Docker Community Forums

Share and learn in the Docker community.

Update DISPLAY env for already running docker containers for X11 forwarding over SSH

I have a GUI that is launched inside my docker container that I want to view over SSH.

Here is how I create my container:
SOCK=/tmp/.X11-unix docker run --name motiv_cont --gpus all -it --privileged --mount type=bind,source="/home/micra/.ros",target=/root/.ros --volume "$HOME/.Xauthority:/root/.Xauthority:ro" --network=host -e DISPLAY=$DISPLAY -v $XSOCK:$XSOCK hub/image

This works great for me. But if another user tries to use this container, it doesn’t work since the the DISPLAY and doesn’t get updated in the container.

Is there a way to get around this?

There is a nice and semi-easy way of getting graphical output from a Docker container without having to run an sshd daemon inside of the container. Docker can provide bare metal performance when running a single process which in this case is supposed to be R. Running an sshd daemon will, marginal as it may be, introduce additional overhead. This is not made better by running the sshd daemon as a child process of the supervisor daemon. Both can be dispensed with when one makes good use of bind mounts. After building the image from which the container is supposed to be run we start an interactive container and bind mount the /tmp/.X11-unix folder into it. I will state the complete command and explain in detail what it does:

docker run -i -t --rm \

-i sets up an interactive session; -t allocates a pseudo tty; --rm makes this container ephemeral

sets the host display to the local machines display (which will usually be :0)
-u docker \

-u specify the process should be run by a user (here docker) and not by root. This step is important (v.i.)!
-v /tmp/.X11-unix:/tmp/.X11-unix:ro \

-v bind mounts the X11 socket residing in /tmp/.X11-unix on your local machine into /tmp/.X11-unix in the container and :ro makes the socket read only.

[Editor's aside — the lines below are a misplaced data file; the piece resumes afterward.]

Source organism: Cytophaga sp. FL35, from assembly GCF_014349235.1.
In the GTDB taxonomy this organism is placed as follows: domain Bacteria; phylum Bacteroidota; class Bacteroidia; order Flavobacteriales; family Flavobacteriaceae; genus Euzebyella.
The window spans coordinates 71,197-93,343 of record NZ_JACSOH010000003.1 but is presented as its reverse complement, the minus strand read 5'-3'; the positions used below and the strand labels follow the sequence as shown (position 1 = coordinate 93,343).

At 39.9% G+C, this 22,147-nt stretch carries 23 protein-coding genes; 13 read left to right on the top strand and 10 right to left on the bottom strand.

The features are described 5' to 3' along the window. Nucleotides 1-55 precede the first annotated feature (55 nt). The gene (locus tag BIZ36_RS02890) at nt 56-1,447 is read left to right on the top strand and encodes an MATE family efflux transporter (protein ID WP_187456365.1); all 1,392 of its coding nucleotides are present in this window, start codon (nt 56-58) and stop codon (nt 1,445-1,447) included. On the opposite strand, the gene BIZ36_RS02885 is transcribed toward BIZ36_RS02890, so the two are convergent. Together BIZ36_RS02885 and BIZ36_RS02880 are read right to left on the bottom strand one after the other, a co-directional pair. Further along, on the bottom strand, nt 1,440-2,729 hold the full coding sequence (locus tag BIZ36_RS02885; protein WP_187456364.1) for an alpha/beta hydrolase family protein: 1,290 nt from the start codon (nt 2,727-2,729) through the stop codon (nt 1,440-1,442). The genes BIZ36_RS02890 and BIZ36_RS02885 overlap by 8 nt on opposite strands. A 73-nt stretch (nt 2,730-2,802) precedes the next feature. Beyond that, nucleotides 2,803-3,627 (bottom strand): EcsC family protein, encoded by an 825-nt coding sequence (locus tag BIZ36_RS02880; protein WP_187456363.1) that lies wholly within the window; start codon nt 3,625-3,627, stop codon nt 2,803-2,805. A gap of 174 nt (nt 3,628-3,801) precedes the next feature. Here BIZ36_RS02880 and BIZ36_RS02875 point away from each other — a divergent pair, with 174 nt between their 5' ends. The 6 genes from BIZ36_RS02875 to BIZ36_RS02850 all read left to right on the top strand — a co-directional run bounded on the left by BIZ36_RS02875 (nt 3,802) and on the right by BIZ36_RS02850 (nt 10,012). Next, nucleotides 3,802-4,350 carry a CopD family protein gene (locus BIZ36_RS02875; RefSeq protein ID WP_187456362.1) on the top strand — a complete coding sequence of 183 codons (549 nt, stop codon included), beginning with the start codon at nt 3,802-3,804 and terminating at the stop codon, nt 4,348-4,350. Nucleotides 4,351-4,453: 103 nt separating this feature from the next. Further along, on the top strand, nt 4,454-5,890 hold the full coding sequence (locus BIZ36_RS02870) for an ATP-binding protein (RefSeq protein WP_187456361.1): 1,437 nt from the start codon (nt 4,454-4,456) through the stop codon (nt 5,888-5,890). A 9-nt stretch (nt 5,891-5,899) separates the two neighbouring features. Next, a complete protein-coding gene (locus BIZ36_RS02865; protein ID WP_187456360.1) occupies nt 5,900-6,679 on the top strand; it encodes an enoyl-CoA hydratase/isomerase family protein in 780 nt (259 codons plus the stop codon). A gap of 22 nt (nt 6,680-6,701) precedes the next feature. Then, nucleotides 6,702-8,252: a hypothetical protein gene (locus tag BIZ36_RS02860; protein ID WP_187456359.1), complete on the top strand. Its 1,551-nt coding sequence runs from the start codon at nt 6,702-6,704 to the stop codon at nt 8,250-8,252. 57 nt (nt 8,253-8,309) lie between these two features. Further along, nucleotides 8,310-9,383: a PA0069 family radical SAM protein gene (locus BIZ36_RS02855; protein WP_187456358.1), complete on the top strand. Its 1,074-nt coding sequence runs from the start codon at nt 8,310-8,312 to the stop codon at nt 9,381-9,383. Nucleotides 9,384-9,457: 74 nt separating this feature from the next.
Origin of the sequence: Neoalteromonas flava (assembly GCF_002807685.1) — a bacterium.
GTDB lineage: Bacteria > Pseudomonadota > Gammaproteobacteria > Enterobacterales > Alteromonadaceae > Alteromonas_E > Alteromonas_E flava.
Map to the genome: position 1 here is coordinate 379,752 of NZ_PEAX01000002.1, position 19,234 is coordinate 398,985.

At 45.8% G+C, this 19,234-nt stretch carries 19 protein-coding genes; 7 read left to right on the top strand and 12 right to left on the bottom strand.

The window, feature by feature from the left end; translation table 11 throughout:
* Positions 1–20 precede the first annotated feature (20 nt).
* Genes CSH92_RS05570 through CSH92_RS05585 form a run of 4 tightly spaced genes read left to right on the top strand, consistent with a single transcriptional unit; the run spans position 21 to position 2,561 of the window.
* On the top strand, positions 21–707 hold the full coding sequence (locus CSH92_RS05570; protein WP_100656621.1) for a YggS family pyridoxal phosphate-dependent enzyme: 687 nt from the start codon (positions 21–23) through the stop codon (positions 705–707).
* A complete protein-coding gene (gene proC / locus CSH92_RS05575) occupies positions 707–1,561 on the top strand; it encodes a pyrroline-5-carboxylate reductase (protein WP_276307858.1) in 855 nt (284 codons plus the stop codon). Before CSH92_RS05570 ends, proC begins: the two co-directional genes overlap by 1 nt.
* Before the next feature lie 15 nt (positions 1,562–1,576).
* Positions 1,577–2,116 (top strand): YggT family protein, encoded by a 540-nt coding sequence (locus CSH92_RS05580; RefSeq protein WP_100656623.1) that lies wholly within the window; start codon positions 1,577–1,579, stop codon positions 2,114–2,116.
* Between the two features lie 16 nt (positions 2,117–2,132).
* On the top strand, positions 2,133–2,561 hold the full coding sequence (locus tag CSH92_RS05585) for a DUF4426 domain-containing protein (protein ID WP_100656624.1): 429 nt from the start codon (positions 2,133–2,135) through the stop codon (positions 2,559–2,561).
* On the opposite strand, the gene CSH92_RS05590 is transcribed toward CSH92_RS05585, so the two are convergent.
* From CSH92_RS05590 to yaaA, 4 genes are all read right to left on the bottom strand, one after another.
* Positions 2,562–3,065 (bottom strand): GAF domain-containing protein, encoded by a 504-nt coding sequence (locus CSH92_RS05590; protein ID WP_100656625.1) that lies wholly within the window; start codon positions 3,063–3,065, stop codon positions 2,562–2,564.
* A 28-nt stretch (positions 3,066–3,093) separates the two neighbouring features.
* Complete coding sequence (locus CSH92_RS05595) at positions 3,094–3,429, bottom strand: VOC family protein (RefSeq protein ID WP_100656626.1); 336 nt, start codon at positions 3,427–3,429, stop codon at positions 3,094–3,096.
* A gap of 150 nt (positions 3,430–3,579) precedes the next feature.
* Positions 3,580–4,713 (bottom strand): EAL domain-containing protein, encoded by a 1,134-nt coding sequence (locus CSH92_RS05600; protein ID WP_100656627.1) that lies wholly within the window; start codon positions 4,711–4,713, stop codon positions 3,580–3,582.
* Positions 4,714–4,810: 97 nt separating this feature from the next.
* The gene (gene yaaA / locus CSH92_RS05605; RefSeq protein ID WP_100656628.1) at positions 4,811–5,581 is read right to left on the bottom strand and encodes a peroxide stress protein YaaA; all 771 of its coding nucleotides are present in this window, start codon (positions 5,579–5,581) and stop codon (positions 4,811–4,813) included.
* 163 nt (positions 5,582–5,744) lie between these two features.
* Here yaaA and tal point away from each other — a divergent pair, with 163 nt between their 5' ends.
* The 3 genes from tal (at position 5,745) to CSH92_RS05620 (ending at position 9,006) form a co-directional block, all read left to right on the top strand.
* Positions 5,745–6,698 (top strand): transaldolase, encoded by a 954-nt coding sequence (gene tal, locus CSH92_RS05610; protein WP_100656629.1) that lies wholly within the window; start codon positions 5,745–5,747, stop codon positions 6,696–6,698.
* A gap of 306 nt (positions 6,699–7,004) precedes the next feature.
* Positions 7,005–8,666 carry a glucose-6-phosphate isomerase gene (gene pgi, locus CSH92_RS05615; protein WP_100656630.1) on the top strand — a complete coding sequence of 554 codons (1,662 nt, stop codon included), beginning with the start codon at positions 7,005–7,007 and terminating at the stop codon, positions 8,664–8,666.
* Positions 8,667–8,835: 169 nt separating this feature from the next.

–name=“rdev” ubuntu-r R

–name="" specify the name of the container (here rdev); the image you want to run the container from (here ubuntu-r); the process you want to run in the container (here R). (The last step of specifying a process is only necessary if you have not set a default CMD or ENTRYPOINT for your image.)
After issuing this command you should be looking at the beautiful R start output. If you were to try demo(graphics) to see if graphical output is already working you would note that it is not. That is because of the Xsecurity extension preventing you from accessing the socket. You could now type xhost + on your local machine and try demo(graphics) in your container again. You should now have graphical output. This method however, is strongly discouraged as you allow access to your xsocket to any remote host you’re currently connected to. As long as you’re only interacting with single-user systems this might be somehow justifiable but as soon as there are multiple users involved this will be absolutely unsafe! Hence, you should use a less dangerous method. A good way is to use the server interpreted

xhost +si:localuser:username
which can be used to specify a single local user (see man xhost). This means username should be the name of the user which runs the X11 server on your local machine and which runs the docker container. This is also the reason why it is important that you specify a user when running your container. Last but not least there is always the more complex solution of using xauth and .Xauthority files to grant access to the X11 socket (see man xauth). This however will also involve a little more knowledge how X works.

The positive effect this can have can be seen in the number of processes that need to be run in order to achieve what is wanted.

(1) with supervisor and sshd running in the container:

root 4564 718 1 18:16 ? 00:00:00 /usr/bin/python /usr/bin/supervisord
root 4576 4564 0 18:16 ? 00:00:00 /usr/sbin/sshd
when logged in via ssh and running R:

root 4564 718 0 18:16 ? 00:00:00 /usr/bin/python /usr/bin/supervisord
root 4576 4564 0 18:16 ? 00:00:00 /usr/sbin/sshd
root 4674 4576 0 18:17 ? 00:00:00 sshd: docker [priv]
chb 4725 4674 0 18:18 ? 00:00:00 sshd: docker@pts/0
chb 4728 4725 1 18:18 pts/0 00:00:00 -bash
(2) with bind mount method:

chb 4356 718 0 18:12